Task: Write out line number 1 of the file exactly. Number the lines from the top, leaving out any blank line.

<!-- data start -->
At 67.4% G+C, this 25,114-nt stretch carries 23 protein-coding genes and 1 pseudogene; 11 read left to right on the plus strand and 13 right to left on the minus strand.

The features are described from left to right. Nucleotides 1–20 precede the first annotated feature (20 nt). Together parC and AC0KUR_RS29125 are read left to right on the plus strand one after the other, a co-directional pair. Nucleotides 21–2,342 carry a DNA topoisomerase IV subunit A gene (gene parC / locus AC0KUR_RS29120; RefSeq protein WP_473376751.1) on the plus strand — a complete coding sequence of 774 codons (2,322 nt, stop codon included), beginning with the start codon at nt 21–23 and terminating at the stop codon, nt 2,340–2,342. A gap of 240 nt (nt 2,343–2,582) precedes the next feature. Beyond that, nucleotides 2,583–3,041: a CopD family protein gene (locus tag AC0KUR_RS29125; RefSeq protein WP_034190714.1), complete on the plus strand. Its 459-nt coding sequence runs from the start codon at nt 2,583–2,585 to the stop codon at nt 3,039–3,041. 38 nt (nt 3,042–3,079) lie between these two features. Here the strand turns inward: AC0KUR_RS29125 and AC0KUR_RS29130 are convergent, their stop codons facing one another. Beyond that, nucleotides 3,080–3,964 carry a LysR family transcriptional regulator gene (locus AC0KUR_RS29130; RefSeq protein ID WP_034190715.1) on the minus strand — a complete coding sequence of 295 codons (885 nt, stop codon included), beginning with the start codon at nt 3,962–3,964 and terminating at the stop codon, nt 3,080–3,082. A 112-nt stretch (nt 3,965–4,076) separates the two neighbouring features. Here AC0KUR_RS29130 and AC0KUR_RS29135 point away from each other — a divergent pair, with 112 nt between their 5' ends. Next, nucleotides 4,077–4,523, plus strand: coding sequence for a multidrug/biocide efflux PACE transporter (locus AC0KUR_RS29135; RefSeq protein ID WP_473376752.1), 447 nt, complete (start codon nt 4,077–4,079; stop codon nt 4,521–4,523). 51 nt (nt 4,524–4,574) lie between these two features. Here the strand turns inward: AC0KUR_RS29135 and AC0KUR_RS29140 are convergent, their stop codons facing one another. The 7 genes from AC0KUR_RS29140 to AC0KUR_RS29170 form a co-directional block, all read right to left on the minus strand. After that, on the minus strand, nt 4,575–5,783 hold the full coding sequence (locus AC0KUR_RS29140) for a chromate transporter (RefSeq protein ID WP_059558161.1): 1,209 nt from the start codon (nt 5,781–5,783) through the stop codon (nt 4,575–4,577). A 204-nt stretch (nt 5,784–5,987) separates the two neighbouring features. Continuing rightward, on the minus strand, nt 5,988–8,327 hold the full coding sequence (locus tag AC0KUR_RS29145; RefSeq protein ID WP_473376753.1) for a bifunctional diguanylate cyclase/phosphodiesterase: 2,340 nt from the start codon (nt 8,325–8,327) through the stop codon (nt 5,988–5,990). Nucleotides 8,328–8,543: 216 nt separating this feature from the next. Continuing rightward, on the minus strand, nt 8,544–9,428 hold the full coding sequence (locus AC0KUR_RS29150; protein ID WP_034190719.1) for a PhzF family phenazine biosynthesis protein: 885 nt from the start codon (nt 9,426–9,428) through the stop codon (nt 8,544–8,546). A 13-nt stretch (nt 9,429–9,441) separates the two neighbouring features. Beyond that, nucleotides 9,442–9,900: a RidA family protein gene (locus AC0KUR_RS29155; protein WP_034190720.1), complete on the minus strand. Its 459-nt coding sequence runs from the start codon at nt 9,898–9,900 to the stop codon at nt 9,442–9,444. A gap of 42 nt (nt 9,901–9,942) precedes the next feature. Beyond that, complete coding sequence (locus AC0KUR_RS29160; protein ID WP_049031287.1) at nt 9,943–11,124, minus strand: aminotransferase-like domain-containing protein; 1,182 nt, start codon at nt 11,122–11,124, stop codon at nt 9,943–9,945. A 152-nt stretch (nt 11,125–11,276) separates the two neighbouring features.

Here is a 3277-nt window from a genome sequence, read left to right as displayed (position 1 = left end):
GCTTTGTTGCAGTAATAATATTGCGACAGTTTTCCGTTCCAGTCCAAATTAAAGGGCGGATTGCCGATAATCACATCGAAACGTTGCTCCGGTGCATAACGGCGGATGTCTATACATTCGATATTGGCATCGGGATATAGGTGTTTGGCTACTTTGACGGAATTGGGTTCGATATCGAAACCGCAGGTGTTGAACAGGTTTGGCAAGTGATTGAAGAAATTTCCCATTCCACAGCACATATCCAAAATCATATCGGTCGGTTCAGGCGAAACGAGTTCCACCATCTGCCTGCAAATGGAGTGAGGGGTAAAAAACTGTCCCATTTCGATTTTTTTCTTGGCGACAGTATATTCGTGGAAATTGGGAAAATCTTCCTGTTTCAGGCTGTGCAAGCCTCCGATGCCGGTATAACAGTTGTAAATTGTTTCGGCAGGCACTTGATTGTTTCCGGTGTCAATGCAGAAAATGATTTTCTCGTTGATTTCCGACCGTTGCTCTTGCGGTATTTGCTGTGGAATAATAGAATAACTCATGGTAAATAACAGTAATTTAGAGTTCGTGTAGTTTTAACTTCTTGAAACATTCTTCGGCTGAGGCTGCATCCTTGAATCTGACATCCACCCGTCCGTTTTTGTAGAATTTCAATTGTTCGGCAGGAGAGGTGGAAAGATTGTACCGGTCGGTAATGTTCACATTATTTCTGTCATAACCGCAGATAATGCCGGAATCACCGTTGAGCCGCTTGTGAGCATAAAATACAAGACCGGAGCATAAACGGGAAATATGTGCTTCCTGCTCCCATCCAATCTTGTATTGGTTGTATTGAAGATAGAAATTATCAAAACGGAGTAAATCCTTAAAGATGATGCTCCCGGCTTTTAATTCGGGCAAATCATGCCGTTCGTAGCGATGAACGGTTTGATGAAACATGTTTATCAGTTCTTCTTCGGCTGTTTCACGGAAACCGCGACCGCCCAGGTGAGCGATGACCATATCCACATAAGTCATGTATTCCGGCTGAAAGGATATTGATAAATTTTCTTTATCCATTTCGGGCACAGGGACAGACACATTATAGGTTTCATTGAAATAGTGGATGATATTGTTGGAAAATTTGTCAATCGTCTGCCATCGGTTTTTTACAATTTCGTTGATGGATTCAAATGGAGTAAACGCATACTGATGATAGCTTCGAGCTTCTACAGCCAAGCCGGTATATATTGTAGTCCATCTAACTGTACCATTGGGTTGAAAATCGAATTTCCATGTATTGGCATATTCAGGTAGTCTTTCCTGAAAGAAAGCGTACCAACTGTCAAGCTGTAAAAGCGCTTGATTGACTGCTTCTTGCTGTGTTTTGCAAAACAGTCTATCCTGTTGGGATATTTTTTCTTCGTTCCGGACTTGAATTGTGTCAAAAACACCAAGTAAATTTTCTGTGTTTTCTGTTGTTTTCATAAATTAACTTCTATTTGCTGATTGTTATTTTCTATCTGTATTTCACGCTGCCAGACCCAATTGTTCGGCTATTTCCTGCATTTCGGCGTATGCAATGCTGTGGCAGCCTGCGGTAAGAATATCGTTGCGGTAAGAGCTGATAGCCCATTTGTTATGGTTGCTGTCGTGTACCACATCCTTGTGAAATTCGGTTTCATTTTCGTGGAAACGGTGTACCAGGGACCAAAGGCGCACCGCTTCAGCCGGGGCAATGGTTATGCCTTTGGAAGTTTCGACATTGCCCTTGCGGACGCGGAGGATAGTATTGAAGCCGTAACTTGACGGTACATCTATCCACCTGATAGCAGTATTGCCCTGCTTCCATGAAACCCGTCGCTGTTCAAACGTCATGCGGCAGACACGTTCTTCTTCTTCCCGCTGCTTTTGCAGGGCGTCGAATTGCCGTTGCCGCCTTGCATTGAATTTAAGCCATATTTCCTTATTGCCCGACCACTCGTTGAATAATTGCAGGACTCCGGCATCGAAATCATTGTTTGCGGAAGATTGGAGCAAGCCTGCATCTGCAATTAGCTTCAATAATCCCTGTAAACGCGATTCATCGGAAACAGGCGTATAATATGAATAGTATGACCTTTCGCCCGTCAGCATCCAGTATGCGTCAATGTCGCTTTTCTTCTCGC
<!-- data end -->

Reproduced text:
At 67.4% G+C, this 25,114-nt stretch carries 23 protein-coding genes and 1 pseudogene; 11 read left to right on the plus strand and 13 right to left on the minus strand.